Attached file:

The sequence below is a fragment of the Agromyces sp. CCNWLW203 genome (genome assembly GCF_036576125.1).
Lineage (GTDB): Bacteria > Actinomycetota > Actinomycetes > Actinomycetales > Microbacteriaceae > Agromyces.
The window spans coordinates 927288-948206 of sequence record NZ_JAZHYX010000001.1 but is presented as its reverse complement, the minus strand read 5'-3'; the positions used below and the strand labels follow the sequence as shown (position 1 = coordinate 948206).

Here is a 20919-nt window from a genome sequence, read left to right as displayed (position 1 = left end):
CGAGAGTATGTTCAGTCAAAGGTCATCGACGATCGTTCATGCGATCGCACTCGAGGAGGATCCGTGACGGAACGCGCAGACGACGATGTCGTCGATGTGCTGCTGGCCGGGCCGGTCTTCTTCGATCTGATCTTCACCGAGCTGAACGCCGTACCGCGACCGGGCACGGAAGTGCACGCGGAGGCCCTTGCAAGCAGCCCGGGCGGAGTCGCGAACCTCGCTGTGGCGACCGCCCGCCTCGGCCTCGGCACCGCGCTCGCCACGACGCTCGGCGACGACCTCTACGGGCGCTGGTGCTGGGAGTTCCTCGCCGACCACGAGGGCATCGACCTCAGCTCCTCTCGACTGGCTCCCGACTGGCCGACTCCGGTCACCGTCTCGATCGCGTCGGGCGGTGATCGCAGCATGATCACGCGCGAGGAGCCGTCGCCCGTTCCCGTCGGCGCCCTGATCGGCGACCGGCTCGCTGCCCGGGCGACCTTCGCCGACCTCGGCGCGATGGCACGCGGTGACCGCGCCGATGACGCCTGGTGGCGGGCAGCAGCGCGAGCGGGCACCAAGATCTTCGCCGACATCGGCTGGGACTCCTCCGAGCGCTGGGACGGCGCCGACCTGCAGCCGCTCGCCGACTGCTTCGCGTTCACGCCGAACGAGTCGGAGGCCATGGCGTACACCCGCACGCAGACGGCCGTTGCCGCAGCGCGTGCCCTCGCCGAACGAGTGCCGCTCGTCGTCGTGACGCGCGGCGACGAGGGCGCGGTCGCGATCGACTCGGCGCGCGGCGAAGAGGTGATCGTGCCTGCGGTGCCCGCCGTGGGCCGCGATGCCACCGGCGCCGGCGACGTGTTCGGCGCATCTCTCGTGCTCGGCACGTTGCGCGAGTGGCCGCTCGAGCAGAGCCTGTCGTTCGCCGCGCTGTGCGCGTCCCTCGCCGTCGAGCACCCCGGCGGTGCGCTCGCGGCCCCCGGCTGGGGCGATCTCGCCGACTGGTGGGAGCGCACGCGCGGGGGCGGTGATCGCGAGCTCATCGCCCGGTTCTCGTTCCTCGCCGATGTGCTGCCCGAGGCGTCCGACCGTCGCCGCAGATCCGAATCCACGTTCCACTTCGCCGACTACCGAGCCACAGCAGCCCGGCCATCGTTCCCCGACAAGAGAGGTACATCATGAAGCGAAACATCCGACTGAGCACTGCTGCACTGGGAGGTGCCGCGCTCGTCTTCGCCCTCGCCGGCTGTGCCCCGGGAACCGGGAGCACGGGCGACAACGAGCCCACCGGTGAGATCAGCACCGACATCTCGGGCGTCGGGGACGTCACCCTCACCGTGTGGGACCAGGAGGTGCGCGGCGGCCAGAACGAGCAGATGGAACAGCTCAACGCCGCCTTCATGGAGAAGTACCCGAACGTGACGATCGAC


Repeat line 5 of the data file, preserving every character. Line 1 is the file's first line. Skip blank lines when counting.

CGAGAGTATGTTCAGTCAAAGGTCATCGACGATCGTTCATGCGATCGCACTCGAGGAGGATCCGTGACGGAACGCGCAGACGACGATGTCGTCGATGTGCTGCTGGCCGGGCCGGTCTTCTTCGATCTGATCTTCACCGAGCTGAACGCCGTACCGCGACCGGGCACGGAAGTGCACGCGGAGGCCCTTGCAAGCAGCCCGGGCGGAGTCGCGAACCTCGCTGTGGCGACCGCCCGCCTCGGCCTCGGCACCGCGCTCGCCACGACGCTCGGCGACGACCTCTACGGGCGCTGGTGCTGGGAGTTCCTCGCCGACCACGAGGGCATCGACCTCAGCTCCTCTCGACTGGCTCCCGACTGGCCGACTCCGGTCACCGTCTCGATCGCGTCGGGCGGTGATCGCAGCATGATCACGCGCGAGGAGCCGTCGCCCGTTCCCGTCGGCGCCCTGATCGGCGACCGGCTCGCTGCCCGGGCGACCTTCGCCGACCTCGGCGCGATGGCACGCGGTGACCGCGCCGATGACGCCTGGTGGCGGGCAGCAGCGCGAGCGGGCACCAAGATCTTCGCCGACATCGGCTGGGACTCCTCCGAGCGCTGGGACGGCGCCGACCTGCAGCCGCTCGCCGACTGCTTCGCGTTCACGCCGAACGAGTCGGAGGCCATGGCGTACACCCGCACGCAGACGGCCGTTGCCGCAGCGCGTGCCCTCGCCGAACGAGTGCCGCTCGTCGTCGTGACGCGCGGCGACGAGGGCGCGGTCGCGATCGACTCGGCGCGCGGCGAAGAGGTGATCGTGCCTGCGGTGCCCGCCGTGGGCCGCGATGCCACCGGCGCCGGCGACGTGTTCGGCGCATCTCTCGTGCTCGGCACGTTGCGCGAGTGGCCGCTCGAGCAGAGCCTGTCGTTCGCCGCGCTGTGCGCGTCCCTCGCCGTCGAGCACCCCGGCGGTGCGCTCGCGGCCCCCGGCTGGGGCGATCTCGCCGACTGGTGGGAGCGCACGCGCGGGGGCGGTGATCGCGAGCTCATCGCCCGGTTCTCGTTCCTCGCCGATGTGCTGCCCGAGGCGTCCGACCGTCGCCGCAGATCCGAATCCACGTTCCACTTCGCCGACTACCGAGCCACAGCAGCCCGGCCATCGTTCCCCGACAAGAGAGGTACATCATGAAGCGAAACATCCGACTGAGCACTGCTGCACTGGGAGGTGCCGCGCTCGTCTTCGCCCTCGCCGGCTGTGCCCCGGGAACCGGGAGCACGGGCGACAACGAGCCCACCGGTGAGATCAGCACCGACATCTCGGGCGTCGGGGACGTCACCCTCACCGTGTGGGACCAGGAGGTGCGCGGCGGCCAGAACGAGCAGATGGAACAGCTCAACGCCGCCTTCATGGAGAAGTACCCGAACGTGACGATCGAC